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Old 06-28-2006, 08:58 AM   #11
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Location: prato, near florence, Italy
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5 minutes are too much, for my personal experience!!!
It depends on size of shrimps, first of all: generally 2-3 minutes are sufficient.
Take a look at their color: when you see them becoming opaque, take them off boiling water!

Ah! An other thing! If you want them to get a particular flavor, add some white wine during boiling time!


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Old 06-28-2006, 09:40 AM   #12
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When making shrimp cocktail, I usually bring the water to a boil, add 1 Tbsp. Old Bay Seasoning then the shrimp. Bring to a boil quickly then off the heat and let stand for about 3 minutes at the most. They should be pink. The OBS adds a wonderful flavor to the shrimp. I use the 26-30 per pound size. Perfect.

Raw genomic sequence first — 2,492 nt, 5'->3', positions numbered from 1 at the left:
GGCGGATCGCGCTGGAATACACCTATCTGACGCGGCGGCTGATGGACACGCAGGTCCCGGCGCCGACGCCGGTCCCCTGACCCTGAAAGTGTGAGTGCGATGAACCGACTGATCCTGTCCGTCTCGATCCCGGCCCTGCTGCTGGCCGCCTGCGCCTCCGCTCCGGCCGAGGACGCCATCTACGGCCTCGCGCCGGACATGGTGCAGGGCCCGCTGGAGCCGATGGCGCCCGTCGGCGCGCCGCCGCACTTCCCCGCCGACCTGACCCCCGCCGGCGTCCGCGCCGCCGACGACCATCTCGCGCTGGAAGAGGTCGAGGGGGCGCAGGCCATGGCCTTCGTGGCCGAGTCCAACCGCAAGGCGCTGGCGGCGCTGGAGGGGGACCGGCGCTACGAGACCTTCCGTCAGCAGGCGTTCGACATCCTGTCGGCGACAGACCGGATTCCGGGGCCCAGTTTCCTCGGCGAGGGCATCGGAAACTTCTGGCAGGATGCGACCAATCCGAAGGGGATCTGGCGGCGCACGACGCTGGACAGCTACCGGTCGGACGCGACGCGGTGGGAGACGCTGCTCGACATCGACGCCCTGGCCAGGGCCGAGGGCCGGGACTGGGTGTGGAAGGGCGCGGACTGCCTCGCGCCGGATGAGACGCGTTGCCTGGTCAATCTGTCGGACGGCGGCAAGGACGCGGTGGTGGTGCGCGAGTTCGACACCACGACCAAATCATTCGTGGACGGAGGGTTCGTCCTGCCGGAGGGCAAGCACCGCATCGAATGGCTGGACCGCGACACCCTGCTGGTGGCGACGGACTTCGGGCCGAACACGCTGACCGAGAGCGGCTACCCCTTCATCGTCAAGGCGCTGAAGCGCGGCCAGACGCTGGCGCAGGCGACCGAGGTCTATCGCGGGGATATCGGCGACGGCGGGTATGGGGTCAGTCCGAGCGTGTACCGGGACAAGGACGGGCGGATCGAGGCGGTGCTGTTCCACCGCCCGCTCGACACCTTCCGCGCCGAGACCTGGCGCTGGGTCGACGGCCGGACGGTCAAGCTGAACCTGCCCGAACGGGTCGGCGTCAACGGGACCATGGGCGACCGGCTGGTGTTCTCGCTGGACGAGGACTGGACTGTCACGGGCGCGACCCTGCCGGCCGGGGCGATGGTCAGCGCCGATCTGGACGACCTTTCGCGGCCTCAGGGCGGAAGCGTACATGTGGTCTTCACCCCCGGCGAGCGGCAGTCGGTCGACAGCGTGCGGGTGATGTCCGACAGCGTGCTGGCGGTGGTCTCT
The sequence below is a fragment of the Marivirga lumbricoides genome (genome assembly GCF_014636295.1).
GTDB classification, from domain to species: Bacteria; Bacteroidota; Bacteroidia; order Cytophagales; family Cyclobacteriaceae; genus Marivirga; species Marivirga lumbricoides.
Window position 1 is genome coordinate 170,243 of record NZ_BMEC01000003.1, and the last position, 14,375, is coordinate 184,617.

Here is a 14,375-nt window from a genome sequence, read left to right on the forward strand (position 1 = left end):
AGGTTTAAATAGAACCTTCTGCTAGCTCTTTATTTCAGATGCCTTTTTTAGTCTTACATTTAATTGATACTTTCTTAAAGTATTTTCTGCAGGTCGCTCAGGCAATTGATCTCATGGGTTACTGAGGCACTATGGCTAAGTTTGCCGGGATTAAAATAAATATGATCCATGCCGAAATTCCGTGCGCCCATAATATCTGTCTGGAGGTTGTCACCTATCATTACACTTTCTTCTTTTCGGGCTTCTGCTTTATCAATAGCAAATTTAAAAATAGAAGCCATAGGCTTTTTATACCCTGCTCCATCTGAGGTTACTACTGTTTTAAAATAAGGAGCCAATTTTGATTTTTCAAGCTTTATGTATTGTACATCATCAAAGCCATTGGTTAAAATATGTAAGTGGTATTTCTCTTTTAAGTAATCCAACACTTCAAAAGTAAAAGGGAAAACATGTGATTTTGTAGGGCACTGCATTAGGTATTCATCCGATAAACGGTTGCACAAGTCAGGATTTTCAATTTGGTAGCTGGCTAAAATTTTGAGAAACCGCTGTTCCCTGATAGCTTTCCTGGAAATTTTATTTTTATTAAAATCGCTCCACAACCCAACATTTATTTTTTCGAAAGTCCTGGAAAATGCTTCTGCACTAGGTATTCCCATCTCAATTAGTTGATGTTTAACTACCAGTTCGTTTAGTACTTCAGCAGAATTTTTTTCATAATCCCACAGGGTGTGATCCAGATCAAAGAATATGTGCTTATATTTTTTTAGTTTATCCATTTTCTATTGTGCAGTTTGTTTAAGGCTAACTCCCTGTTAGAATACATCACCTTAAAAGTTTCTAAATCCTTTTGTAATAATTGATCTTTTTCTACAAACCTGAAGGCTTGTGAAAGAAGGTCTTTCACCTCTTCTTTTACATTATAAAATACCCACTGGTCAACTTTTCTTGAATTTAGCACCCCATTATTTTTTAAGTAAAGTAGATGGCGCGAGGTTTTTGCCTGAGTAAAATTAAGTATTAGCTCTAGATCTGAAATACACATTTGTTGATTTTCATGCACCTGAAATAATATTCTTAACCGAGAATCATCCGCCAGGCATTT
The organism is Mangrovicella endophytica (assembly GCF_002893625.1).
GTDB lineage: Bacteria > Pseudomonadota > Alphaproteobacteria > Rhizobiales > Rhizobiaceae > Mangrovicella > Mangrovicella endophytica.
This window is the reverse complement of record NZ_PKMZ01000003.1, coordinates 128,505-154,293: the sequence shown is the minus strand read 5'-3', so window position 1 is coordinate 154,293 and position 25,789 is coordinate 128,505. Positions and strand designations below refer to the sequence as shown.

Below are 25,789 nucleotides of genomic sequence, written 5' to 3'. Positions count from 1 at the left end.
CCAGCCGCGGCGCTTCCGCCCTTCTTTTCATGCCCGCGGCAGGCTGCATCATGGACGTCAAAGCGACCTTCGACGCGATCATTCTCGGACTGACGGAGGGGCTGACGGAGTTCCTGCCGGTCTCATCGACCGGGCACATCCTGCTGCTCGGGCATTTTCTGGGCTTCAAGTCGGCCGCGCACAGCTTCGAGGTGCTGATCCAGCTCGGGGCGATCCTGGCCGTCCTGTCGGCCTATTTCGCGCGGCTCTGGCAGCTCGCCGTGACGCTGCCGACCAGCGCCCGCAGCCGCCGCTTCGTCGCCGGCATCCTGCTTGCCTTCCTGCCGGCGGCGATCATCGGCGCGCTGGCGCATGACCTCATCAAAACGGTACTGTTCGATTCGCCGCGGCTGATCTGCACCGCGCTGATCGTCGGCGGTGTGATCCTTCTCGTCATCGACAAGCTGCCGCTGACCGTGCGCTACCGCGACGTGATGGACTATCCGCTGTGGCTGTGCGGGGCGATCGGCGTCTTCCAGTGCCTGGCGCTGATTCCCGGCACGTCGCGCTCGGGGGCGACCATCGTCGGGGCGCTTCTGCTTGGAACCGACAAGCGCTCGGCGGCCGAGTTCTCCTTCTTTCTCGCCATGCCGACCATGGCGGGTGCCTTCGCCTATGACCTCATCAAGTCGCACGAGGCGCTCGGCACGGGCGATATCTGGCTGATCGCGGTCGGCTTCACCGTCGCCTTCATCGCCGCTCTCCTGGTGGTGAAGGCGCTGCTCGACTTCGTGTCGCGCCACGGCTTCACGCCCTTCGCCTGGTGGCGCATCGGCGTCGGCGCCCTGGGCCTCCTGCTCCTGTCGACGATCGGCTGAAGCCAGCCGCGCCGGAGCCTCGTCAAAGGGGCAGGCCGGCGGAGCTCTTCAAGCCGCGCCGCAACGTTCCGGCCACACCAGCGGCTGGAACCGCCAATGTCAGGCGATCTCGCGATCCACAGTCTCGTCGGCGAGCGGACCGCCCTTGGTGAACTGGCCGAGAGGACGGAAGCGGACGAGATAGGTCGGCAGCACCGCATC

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Old 07-06-2006, 04:30 PM   #13
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5 minutes IS a bit long...

I agree with the general consensus...I've never cooked shrimp for 5 minutes that didn't turn rubbery. But again, as most people are saying, it sounds like if there are a lot of shrimp and they're large, then 5 minutes might be alright.

I usually just take the boiling seasoned water off the heat, throw the shrimp in, and watch them like a hawk. As soon as they've turned opaque, it's into an ice bath!
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Old 07-11-2006, 07:52 AM   #14